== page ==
U.S. stock-index futures rose Tuesday, setting up potential opening gains for Wall Street as investors attempted to shake off global growth worries and focused on a resumption of U.S.-China trade negotiations.
How are benchmarks performing?
Futures for the Dow Jones Industrial Average YMM9, +0.56% rose 124 points, or 0.5%, to 25,701, the S&P 500 index ESM9, +0.51% advanced 12.25 points, or 0.5%, to 2,820, while Nasdaq-100 futures NQM9, +0.49% climbed 30 points, or 0.4%, at 7,384.75.
On Monday, the S&P 500 index SPX, -0.08% shed 2.35 points to 2,798.36 with technology and financials leading lower. The Nasdaq Composite Index COMP, -0.07% edged down 5.13 points to 7,637.54, while the Dow DJIA, +0.06% rose 14.51 points to 25,516.83.
Read: Why an inverted yield curve doesn’t mean investors should immediately sell stocks
What’s driving the market?
Cabinet-level trade negotiations between Beijing and Washington were scheduled to kick off, with U.S. Trade Representative Robert Lighthizer and Treasury Secretary Steven Mnuchin due in China later this week to help complete long-running discussions between the world’s largest economies.
A resolution of disagreements on tariffs could offer a fillip to markets and provide some succor to investors wringing their hands over growing signs of a slowdown in economic expansion across the globe — possibly exacerbated by the trade dispute.
Meanwhile, investors were focused on Brexit in the U.K., after lawmakers’ decision late Monday to wrest control of the process of leaving the European Union away from Prime Minister Theresa May, in a move that will prompt a series of indicative votes this week aimed at easing legislative gridlock.
A disorderly exit from the EU by Britain could unsettle global benchmarks, market participants fear.
Read: Brexit vote leaves European markets in wait-and-see turmoil
Investors have been rattled by the inversion of the yield curve—an unusual condition in which rates for shorter-date government debt rises above its longer-dated counterparts. The inversion between the 3-month Treasury TMUBMUSD03M, -0.01% and the 10-year note inverted for the first time since 2007 on Friday.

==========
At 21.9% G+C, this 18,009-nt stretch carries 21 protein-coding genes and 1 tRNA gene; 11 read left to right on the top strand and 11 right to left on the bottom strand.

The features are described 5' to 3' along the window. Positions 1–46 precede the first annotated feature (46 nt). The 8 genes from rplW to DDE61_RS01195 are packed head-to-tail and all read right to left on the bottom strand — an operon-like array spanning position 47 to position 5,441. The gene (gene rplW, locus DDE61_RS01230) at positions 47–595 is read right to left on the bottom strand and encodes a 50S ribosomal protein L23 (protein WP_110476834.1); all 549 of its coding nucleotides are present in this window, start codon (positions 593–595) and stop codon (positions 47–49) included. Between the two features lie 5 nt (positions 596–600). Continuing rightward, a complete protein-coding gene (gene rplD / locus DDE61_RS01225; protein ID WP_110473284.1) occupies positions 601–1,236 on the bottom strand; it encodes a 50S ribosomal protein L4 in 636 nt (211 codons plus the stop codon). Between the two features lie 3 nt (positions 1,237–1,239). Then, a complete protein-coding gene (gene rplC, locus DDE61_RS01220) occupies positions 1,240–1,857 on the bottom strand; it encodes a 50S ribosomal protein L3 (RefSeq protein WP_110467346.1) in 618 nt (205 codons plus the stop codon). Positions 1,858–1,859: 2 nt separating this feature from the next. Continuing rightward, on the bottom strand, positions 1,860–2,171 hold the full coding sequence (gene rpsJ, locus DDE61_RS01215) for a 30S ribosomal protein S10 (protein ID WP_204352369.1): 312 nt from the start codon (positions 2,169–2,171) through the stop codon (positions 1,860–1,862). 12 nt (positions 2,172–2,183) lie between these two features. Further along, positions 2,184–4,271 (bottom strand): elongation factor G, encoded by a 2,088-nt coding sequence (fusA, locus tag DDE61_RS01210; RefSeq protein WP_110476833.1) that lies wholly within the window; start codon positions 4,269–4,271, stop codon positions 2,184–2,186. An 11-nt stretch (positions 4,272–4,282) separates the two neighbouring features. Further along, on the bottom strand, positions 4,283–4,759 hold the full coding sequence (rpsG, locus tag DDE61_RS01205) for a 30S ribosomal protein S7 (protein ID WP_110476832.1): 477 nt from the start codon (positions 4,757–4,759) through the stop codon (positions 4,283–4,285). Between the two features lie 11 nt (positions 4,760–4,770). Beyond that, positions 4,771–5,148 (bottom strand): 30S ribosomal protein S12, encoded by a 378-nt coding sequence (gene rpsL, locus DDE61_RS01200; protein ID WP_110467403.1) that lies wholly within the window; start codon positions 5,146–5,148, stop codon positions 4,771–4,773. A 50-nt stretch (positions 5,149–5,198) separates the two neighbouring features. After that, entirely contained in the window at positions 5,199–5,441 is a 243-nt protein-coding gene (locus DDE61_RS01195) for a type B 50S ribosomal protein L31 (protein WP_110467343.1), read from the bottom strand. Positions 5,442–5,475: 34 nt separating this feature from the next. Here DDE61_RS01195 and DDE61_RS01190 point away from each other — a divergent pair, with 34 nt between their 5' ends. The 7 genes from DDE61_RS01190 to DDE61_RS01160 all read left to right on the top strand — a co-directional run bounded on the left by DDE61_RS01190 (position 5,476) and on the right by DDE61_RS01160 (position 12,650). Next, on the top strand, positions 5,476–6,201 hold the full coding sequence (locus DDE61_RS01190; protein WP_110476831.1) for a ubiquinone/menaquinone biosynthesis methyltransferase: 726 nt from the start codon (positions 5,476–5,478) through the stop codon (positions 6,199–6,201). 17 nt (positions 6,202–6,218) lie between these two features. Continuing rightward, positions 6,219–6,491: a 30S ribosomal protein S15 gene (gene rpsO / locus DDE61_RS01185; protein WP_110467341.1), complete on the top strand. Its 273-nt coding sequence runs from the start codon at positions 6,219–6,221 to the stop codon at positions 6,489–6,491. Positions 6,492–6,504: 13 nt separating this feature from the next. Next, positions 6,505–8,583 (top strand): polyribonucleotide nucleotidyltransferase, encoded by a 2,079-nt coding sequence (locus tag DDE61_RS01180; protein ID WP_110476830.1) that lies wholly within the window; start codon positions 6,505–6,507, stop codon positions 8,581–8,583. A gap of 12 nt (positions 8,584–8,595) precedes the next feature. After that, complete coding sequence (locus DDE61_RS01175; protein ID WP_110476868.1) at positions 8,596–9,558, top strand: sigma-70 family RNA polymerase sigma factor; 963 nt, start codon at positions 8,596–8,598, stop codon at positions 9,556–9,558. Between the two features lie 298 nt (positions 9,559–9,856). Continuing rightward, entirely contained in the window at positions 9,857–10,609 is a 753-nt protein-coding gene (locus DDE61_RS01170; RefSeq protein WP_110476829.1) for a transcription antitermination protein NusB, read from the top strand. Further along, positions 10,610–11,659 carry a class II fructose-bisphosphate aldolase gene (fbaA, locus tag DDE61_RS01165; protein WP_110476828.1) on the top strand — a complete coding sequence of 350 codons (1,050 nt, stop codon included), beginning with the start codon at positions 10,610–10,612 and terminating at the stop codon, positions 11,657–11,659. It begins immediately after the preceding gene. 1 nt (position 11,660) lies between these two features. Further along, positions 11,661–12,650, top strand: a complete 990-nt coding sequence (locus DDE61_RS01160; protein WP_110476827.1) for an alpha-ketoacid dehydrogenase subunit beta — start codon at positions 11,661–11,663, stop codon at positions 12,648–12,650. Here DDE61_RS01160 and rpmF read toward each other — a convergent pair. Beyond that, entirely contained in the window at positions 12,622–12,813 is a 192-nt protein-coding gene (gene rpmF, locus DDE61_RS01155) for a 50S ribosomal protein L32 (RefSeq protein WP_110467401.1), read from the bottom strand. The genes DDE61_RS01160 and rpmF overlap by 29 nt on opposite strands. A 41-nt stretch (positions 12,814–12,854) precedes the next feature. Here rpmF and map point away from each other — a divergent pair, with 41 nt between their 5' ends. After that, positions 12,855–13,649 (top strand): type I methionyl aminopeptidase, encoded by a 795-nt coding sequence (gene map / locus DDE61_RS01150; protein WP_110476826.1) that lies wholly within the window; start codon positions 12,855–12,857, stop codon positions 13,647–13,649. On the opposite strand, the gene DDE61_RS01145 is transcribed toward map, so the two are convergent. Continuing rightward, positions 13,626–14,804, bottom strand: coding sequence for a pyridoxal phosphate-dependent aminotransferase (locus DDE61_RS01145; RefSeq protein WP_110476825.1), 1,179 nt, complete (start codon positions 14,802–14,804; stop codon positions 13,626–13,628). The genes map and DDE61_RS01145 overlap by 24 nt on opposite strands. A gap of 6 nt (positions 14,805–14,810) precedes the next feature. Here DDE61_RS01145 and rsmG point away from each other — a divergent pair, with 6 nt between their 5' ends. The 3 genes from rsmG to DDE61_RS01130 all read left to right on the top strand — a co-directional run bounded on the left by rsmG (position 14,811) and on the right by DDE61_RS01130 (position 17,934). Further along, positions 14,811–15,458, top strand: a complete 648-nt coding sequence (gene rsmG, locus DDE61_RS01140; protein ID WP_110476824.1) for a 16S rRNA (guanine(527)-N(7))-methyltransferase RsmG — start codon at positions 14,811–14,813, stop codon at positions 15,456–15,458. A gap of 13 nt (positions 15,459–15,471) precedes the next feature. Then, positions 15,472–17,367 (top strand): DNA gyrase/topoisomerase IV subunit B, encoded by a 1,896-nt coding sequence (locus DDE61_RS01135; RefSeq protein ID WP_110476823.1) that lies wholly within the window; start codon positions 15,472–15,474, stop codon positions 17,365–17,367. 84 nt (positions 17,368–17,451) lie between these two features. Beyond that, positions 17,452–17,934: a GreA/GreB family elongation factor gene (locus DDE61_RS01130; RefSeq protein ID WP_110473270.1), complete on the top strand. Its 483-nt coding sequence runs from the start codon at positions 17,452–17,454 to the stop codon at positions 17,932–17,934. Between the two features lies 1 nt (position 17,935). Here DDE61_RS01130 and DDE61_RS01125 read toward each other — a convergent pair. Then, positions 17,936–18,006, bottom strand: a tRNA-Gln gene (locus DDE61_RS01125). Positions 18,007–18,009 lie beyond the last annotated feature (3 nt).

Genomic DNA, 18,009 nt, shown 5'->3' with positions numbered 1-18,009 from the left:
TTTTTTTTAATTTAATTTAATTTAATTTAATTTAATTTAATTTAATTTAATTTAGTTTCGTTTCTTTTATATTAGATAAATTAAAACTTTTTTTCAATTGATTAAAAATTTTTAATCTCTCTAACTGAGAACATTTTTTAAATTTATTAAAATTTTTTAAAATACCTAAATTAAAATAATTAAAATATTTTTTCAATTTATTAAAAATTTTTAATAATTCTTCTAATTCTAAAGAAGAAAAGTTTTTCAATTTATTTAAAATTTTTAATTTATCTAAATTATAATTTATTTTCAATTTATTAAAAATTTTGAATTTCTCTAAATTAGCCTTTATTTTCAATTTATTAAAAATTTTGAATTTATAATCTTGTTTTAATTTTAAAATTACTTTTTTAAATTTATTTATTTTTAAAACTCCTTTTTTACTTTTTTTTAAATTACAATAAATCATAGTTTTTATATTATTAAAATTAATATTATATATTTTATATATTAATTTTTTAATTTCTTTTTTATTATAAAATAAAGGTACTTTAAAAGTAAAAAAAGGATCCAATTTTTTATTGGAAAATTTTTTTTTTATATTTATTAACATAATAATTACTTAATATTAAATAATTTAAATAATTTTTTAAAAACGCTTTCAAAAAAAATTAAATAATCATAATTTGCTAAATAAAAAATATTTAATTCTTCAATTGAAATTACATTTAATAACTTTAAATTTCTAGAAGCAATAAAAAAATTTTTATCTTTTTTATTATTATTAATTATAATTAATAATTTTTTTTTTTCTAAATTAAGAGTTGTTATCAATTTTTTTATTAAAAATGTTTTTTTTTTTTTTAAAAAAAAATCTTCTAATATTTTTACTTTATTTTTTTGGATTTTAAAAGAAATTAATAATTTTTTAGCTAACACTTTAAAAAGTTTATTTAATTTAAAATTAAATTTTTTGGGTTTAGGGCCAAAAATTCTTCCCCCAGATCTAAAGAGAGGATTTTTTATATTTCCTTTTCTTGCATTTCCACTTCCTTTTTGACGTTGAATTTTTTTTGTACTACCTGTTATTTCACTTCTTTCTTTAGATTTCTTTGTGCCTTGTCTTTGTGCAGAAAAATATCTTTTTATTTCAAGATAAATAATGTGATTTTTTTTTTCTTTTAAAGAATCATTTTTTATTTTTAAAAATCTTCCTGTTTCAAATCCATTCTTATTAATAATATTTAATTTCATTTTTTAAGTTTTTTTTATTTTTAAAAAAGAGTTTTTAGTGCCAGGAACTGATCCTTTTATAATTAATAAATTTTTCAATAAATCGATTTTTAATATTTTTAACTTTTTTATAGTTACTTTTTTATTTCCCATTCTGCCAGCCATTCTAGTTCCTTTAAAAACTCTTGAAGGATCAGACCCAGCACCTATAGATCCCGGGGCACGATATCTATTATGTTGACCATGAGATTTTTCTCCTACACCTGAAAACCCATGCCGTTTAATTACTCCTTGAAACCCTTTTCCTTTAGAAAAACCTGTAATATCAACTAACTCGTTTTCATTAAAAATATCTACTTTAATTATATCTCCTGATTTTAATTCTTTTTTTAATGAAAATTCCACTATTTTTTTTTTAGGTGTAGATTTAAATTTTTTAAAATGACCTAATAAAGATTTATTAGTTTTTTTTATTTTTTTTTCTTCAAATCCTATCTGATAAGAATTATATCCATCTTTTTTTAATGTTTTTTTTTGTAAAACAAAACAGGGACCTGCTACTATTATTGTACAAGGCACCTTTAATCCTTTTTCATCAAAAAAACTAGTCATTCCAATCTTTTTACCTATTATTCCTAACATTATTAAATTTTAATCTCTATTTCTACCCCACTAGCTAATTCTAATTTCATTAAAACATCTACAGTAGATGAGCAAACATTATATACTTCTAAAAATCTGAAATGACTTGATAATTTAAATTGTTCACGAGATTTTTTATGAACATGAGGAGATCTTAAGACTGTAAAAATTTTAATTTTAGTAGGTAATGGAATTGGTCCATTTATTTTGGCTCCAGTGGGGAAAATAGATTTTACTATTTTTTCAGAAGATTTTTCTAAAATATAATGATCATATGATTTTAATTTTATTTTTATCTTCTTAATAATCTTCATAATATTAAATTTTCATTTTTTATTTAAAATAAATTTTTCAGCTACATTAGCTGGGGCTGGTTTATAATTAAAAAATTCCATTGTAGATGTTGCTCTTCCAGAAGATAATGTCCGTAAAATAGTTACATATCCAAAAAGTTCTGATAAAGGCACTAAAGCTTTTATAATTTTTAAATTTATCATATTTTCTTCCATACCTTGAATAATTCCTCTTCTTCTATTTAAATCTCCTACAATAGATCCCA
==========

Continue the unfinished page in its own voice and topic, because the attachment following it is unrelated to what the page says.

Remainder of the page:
However, the 10-year Treasury yield TMUBMUSD10Y, +1.73% after closing at its lowest level since 2017 on Monday, edged somewhat higher at 2.45% early Tuesday.
Which data are in focus
Reports on housing starts and building permits for February are expected at 8:30 a.m. Eastern Time, while the Case-Shiller home price index for January is due at 9 a.m., followed by a reading on consumer confidence at 10 a.m.
Which stocks are in focus?
Apple Inc.’s shares AAPL, -1.21% may be in focus after the tech giant unveiled on Monday a raft of products aimed at boosting its services business.
Privately held Uber completed a $3.1 billion purchase of Middle Eastern rival Careem Networks.
What are strategists saying?
“The assumption is that the Fed is through tightening and the next move is likely to be a cut – Fed funds futures are now fully pricing in a 25 [basis points] cut by the end of January 2020. Perhaps as a result, US stocks close little changed and Asian stocks are mostly higher this morning – Tokyo stocks are up 2.6% at the time of writing. So a little mean reversion as yesterday’s losers are now today’s winners,” wrote Marshall Gittler, chief strategist at ACLS Global, in a Tuesday research note.
What were other markets doing?
European equity markets were higher, Stoxx 600 Europe index SXXP, +0.51% rose 0.5%. China stock markets closed lower, with Japan’s Nikkei, Hong Kong’s Hang Seng Index advanced 2.2%.
Read: The persistence of subzero rates in Europe may revive a perilous ‘quest for yield’
In commodities markets, crude-oil prices CLK9, +1.24% climbed, while gold prices GCJ9, -0.60% declined, as the U.S. dollar DXY, -0.18% remained under pressure.
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